(On if Pete Carmichael, Jr. was offered the offensive coordinator job) – “No, there were no job offers that way at all. Dan Henning was offered the job.”
(On the process used to pursue Pete Carmichael, Jr.) – “There was no process. At the end of the day, Dan Henning was the guy that got the job.”
(On Karl Dorrell choosing to accept the position of wide receivers coach) – “What’s interesting is that Karl Dorrell, our relationship started in Oxnard, Calif. We were practicing out there when I was with the Cowboys and, quite honestly, Karl came out with his staff to practice. He really met Bill (Parcells) at the time and kind of visited with Bill a little bit. Then Karl was around and we got a chance to visit, ourselves. We were right in the middle of camp, but we spent a little bit of time that way. More importantly with Karl, and this was a big factor, he’s seen how things were done. What he wanted to be a part of was the way that we do things, and the way that we’ve gone about doing things. I think that from practice to the evaluation of players – all the things that he’s heard about or he got a chance to see when he was out there on the practice field. Our interaction with our players, the way we practice and all of those things are kind of what, I think, excited him about this opportunity. You’re right, he did have a lot of opportunities and we’re lucky to have him. He’s a good coach.”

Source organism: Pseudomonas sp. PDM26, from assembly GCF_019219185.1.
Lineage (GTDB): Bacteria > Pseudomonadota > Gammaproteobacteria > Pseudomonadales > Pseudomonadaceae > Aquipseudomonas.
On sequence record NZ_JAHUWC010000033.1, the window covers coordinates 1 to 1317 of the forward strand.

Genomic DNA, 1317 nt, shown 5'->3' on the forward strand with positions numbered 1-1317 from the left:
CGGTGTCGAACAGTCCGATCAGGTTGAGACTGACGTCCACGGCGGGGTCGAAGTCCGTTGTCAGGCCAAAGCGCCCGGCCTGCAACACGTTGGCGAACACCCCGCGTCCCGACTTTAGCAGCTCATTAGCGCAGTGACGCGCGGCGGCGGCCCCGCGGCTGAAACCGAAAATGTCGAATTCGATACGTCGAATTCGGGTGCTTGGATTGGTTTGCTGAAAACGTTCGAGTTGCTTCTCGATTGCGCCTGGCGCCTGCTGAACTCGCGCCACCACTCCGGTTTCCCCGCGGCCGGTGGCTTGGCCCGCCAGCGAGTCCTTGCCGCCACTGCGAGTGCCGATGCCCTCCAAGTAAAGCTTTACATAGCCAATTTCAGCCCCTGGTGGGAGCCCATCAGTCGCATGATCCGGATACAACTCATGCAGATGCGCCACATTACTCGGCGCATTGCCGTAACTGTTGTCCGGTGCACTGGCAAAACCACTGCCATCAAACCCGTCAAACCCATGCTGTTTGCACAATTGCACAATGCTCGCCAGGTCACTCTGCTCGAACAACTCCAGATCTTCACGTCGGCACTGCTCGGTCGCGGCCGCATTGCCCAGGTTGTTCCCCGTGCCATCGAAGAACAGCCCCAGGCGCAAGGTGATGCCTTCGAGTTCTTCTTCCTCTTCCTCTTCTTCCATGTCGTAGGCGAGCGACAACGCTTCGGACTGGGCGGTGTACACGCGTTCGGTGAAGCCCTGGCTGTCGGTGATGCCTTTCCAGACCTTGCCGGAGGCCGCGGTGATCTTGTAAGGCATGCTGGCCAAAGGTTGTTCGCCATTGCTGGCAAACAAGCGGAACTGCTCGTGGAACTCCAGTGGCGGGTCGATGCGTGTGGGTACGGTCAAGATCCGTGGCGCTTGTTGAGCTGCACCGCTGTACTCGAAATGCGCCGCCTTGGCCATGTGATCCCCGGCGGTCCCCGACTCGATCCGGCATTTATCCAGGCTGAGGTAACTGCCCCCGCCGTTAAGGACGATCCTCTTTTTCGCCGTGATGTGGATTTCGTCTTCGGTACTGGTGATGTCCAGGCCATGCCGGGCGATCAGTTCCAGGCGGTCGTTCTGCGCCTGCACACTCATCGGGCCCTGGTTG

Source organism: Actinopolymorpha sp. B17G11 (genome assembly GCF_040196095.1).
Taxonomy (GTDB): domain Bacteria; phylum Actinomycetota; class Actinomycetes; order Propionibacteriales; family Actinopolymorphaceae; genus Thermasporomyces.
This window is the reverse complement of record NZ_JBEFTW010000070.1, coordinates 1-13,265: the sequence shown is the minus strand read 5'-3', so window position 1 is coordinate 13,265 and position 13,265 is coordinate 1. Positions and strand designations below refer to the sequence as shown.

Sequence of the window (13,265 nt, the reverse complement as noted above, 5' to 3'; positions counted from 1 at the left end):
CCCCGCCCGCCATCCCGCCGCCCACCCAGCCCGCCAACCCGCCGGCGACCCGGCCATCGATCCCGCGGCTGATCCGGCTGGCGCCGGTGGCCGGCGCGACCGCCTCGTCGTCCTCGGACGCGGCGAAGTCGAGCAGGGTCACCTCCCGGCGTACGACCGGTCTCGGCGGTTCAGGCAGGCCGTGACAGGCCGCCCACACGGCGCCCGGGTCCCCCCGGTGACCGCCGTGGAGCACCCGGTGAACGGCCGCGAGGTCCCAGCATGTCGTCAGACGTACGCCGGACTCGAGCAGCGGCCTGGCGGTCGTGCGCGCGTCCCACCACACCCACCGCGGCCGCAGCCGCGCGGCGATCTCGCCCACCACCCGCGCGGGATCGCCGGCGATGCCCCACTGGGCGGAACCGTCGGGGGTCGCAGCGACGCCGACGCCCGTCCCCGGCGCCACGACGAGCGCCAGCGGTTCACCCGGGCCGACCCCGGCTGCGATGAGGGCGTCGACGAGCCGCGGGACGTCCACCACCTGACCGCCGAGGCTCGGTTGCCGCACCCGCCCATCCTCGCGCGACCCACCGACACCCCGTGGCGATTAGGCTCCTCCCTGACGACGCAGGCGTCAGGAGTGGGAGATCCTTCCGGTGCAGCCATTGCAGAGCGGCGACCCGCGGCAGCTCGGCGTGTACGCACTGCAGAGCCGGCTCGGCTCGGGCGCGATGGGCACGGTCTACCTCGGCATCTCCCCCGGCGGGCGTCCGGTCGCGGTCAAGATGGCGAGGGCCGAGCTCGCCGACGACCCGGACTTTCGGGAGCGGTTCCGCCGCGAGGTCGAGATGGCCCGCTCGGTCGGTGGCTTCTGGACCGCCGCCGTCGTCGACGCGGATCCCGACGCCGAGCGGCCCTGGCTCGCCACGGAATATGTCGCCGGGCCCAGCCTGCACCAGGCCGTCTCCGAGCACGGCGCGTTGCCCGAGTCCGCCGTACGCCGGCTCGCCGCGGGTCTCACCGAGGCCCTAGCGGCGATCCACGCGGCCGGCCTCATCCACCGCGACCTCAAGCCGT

(On if he can shed light regarding Zach Thomas’ future with the team) – “Right now, we haven’t evaluated any of those situations. Every player that is here is on our team, and we’re doing what we have to do that way. We’re still in the evaluation process right now of going through any of this. We have not sat down and talked about that at all.”